“A common question student representatives get asked is ‘what do students think?’, as if there’s such a thing as a single student voice. Although there are things that bring us together, we are an incredibly diverse community” (Whiria Ngā Rau, 2021).
The phrase ‘student voice’ can misrepresent the range of student voices and the importance of how they differ. International student experiences can be overlooked within their cohort, and smaller cultural or religious groups inside the ‘international’ label may also be overlooked. Whatever processes you use to understand student voices, none of those options by themselves will be able to represent everyone.
They don’t need to! Clarify which viewpoints have been represented and give attention to those who have not been given that platform. Research shows that the best processes encourage ‘learners talking to learners. Consider how students themselves can be involved in opening more spaces for underrepresented views to be expressed.
Students’ experiences should also be compared alongside the many other forms of data your institution collects about students. Broad survey results can show what certain groups experience, while their specific voices paint deeper pictures of how and why.
Student representatives – joining committees and other formal groups
“Students are the primary stakeholders of the university and its decisions, so it only makes sense that we play our part in those decisions” (NZISA et al., 2020, p. 8).
Student representatives in courses and committees have been a long-standing mechanism for incorporating student voice into decision-making. Their effectiveness depends on investing in some key inputs to encourage successful collaboration.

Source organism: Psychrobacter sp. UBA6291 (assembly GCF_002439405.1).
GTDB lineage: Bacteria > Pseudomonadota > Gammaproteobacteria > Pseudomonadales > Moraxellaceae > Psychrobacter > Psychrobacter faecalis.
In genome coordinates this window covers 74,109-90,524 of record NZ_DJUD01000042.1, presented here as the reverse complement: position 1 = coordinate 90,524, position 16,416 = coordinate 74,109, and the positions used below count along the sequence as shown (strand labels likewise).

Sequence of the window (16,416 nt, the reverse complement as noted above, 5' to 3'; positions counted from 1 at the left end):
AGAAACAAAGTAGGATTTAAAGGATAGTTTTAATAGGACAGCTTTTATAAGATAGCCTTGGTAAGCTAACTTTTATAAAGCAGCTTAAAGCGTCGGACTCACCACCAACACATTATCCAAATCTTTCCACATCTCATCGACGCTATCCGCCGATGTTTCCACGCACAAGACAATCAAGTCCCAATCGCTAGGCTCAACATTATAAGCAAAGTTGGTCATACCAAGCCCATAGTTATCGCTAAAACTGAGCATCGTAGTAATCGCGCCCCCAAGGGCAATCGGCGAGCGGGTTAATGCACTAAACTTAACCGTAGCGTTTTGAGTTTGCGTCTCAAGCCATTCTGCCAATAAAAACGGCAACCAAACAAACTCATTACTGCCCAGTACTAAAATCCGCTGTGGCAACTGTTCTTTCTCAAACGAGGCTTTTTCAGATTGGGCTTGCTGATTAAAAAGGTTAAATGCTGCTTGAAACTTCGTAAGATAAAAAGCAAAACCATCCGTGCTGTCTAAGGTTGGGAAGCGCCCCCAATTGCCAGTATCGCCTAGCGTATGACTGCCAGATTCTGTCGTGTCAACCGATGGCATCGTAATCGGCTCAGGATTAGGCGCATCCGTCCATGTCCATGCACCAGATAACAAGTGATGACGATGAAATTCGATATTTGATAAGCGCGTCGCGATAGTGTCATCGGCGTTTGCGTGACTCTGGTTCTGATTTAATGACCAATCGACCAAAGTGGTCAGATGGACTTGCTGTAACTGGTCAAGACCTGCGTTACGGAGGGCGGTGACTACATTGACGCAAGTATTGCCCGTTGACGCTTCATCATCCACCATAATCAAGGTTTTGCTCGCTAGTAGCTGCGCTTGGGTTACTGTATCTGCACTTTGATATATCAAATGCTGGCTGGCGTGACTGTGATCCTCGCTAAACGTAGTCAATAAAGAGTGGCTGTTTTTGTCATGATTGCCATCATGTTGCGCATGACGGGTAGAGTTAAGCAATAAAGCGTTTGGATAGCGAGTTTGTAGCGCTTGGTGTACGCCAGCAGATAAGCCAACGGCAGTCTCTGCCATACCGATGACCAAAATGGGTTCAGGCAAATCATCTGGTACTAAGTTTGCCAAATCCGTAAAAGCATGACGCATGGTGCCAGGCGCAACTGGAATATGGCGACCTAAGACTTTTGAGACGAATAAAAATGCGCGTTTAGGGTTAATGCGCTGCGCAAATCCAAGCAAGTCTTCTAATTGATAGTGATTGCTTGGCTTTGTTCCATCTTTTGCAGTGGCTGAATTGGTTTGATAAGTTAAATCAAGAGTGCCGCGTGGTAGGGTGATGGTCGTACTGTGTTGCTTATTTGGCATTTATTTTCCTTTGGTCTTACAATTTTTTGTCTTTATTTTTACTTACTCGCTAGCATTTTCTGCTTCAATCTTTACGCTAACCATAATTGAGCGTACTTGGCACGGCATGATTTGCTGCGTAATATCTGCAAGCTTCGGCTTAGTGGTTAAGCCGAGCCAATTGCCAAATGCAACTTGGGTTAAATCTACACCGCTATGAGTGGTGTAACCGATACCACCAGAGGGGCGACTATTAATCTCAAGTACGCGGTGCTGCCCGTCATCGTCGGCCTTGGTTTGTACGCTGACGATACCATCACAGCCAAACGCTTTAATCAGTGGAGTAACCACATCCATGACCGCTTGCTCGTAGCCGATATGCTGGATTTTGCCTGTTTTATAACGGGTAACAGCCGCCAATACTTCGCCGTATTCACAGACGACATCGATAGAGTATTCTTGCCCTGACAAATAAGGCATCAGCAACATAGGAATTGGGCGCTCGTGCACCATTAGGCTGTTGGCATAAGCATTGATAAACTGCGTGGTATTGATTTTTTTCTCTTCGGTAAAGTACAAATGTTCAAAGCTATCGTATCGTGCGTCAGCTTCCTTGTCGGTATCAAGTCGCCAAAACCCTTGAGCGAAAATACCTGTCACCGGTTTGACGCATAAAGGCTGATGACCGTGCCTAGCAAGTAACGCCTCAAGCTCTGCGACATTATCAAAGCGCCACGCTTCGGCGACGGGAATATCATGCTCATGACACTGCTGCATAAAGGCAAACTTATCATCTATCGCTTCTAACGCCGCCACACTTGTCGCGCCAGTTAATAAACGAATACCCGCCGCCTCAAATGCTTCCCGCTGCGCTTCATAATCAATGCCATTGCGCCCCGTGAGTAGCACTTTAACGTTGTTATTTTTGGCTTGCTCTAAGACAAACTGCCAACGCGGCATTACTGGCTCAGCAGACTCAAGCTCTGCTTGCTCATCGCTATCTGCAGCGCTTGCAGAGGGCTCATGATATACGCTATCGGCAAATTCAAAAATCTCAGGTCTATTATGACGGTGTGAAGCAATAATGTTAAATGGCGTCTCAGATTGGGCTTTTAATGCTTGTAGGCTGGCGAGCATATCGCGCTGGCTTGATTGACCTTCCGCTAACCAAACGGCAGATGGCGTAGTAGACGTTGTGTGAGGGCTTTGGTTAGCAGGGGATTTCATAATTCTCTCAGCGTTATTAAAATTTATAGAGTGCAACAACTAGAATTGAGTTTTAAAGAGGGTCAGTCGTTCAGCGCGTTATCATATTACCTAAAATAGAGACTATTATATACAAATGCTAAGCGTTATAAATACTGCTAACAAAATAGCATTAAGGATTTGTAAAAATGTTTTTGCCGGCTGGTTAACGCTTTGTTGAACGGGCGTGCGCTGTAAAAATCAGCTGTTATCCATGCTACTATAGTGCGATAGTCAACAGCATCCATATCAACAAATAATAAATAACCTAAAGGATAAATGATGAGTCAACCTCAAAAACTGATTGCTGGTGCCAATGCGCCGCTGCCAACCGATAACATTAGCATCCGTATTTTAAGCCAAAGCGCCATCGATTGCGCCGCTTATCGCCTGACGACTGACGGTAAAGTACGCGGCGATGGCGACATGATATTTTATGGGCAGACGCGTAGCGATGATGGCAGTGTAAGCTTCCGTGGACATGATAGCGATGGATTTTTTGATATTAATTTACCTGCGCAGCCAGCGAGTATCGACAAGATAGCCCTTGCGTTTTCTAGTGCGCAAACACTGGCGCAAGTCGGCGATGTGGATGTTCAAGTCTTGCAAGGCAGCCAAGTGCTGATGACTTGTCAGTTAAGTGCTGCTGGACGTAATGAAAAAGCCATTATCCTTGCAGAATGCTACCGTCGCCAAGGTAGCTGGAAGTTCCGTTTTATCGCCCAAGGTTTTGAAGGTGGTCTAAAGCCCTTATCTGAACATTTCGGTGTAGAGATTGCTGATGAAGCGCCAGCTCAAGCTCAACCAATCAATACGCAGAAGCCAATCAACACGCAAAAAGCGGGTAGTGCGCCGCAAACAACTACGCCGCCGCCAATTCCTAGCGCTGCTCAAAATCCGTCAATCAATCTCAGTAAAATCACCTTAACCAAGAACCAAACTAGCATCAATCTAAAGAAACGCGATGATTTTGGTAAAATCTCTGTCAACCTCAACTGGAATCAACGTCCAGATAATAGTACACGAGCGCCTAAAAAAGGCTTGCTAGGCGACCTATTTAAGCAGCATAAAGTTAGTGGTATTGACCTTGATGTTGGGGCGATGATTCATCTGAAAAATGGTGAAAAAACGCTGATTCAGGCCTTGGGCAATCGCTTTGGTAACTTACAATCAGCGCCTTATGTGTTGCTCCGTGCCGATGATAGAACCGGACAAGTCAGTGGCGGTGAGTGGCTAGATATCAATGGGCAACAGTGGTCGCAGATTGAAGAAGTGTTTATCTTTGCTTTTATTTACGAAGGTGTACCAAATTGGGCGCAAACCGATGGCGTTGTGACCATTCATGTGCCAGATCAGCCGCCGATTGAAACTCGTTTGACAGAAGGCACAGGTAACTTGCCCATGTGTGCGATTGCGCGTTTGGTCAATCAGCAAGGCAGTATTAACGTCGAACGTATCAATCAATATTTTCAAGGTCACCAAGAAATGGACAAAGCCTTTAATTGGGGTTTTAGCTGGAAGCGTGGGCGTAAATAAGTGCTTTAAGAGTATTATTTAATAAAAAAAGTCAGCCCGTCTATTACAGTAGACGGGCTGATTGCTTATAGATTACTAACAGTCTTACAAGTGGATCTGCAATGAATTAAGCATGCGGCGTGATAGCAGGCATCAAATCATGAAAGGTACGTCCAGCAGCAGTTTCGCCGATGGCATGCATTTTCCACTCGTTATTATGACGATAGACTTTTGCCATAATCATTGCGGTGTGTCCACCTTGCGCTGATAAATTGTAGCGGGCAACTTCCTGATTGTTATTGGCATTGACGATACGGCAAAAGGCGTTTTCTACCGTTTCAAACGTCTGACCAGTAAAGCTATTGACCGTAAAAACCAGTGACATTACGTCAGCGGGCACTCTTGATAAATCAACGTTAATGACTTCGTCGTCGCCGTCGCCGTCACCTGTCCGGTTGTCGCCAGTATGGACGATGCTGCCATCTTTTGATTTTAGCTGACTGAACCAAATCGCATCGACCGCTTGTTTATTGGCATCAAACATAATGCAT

Active and thoughtful recruitment
Advertise representative positions widely and encourage international students to apply. High achieving and majority students are more likely to take on these roles, but your institution can benefit from the perspectives of those who overcome learning obstacles. More institutions now recognise the importance of making some committee positions specific to key student groups, such as Māori, Pasifika, and students with disabilities. What decision-making group(s) at your institution would benefit from an international role?
Training and support
Reviews of student representation processes most often identify training and support as the most important factors for the success of these roles. Make sure there are clear processes for representatives to escalate any issues raised by students who come to them (Te Pūkenga, 2021). Pair the student with a friendly mentor on the committee and provide training. If possible, arrange handover activities with the previous representative. Be sure the wider student body knows how to contact their representative.
Make use of existing meeting times
Decision-making groups and student groups at your institution already organise regular, routine meetings. Have institutional representatives ask to attend a student group’s meeting from time to time, and vice versa.
It is also helpful to review where these good practices should be happening, to make sure that is the case – as this practitioner reflection illustrates:
“A university Students’ Association at a uni I worked for had, for many years, been very domestic focussed. So much so that it only elected domestic students into the role of International Student Representative on its board each year. In 2021, the domestic student elected into the role made it a priority to ensure the position was held by international students only going forward. As a result, in 2022 the university has an international student on the association’s board.”
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At Ara Institute of Canterbury:
(As cited in Te Pūkenga, 2021, p. 11).
Key questions for successful student representation:
Resource for students